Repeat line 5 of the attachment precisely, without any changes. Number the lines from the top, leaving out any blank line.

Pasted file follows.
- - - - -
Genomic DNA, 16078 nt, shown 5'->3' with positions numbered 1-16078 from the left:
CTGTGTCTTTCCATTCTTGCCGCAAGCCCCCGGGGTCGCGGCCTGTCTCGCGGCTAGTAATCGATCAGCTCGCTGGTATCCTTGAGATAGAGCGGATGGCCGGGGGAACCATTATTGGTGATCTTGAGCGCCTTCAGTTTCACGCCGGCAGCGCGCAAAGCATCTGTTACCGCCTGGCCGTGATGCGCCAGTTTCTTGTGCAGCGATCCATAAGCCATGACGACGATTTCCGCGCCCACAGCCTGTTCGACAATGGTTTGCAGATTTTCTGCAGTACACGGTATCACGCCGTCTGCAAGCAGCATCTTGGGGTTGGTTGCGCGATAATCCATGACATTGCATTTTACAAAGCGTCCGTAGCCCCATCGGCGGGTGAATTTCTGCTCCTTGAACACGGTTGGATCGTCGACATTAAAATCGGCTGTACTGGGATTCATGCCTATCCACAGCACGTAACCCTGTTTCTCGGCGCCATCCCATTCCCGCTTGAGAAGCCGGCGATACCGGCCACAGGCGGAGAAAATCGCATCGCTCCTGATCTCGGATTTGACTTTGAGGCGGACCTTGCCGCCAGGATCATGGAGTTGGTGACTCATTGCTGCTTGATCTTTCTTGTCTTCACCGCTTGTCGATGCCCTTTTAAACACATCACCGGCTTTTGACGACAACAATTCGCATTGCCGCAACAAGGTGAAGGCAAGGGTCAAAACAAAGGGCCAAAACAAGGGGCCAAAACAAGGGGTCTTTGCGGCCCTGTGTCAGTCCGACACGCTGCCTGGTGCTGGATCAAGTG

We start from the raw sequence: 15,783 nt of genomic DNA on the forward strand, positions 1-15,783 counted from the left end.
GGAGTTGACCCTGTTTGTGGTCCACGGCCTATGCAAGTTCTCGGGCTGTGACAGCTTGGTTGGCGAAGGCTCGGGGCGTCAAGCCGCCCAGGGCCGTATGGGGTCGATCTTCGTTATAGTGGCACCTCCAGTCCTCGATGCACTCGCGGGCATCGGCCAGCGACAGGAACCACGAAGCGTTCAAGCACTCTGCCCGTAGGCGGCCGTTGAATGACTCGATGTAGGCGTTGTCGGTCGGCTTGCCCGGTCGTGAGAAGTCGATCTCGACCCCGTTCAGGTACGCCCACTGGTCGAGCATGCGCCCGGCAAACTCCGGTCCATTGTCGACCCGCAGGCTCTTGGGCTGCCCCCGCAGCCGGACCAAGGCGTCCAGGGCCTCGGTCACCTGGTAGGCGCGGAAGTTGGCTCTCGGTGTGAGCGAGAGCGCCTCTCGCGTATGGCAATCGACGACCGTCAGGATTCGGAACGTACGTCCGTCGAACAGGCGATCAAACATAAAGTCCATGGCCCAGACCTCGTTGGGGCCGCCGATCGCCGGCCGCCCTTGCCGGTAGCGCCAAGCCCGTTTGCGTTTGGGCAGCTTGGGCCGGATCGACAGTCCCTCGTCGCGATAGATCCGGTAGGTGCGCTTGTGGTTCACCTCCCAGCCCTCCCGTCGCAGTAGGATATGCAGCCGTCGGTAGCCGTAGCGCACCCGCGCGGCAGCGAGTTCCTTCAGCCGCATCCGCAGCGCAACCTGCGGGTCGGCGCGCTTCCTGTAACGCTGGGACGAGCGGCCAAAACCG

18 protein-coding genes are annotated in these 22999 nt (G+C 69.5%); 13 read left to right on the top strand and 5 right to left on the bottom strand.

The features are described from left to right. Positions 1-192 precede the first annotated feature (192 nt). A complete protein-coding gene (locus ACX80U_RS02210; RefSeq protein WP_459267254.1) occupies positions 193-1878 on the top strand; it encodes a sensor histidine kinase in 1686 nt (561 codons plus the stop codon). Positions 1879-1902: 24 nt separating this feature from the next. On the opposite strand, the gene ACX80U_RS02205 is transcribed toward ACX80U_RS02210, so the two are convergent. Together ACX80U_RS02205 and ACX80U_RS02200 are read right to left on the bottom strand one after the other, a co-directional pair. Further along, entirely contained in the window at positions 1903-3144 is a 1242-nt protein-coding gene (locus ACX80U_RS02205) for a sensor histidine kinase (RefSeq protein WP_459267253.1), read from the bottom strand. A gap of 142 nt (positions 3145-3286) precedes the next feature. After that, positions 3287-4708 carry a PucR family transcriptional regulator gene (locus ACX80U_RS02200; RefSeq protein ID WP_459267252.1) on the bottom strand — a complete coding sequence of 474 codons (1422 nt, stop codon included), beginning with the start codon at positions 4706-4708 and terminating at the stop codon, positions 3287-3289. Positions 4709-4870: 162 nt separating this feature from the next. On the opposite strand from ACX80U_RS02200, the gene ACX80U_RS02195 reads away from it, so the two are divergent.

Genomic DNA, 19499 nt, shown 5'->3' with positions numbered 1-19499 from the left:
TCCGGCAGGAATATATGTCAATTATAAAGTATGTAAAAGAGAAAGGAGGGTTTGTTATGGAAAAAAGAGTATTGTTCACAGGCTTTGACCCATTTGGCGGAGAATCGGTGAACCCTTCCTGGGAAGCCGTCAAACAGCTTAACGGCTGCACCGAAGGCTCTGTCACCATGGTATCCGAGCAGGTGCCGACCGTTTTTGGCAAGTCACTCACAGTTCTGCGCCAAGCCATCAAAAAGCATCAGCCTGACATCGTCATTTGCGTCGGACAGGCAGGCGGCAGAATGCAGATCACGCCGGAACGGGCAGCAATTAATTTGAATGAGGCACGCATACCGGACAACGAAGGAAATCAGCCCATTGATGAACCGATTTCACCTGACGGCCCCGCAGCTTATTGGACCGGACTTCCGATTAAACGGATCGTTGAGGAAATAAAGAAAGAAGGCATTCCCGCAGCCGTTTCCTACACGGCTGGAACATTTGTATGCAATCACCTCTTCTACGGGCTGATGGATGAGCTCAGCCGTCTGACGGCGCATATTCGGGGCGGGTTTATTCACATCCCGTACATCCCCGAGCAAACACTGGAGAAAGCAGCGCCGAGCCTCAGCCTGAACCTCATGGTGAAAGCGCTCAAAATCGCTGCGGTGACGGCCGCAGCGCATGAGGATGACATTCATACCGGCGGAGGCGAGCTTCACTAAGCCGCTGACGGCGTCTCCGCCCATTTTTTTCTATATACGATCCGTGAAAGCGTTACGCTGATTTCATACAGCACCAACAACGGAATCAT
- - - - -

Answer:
18 protein-coding genes are annotated in these 22999 nt (G+C 69.5%); 13 read left to right on the top strand and 5 right to left on the bottom strand.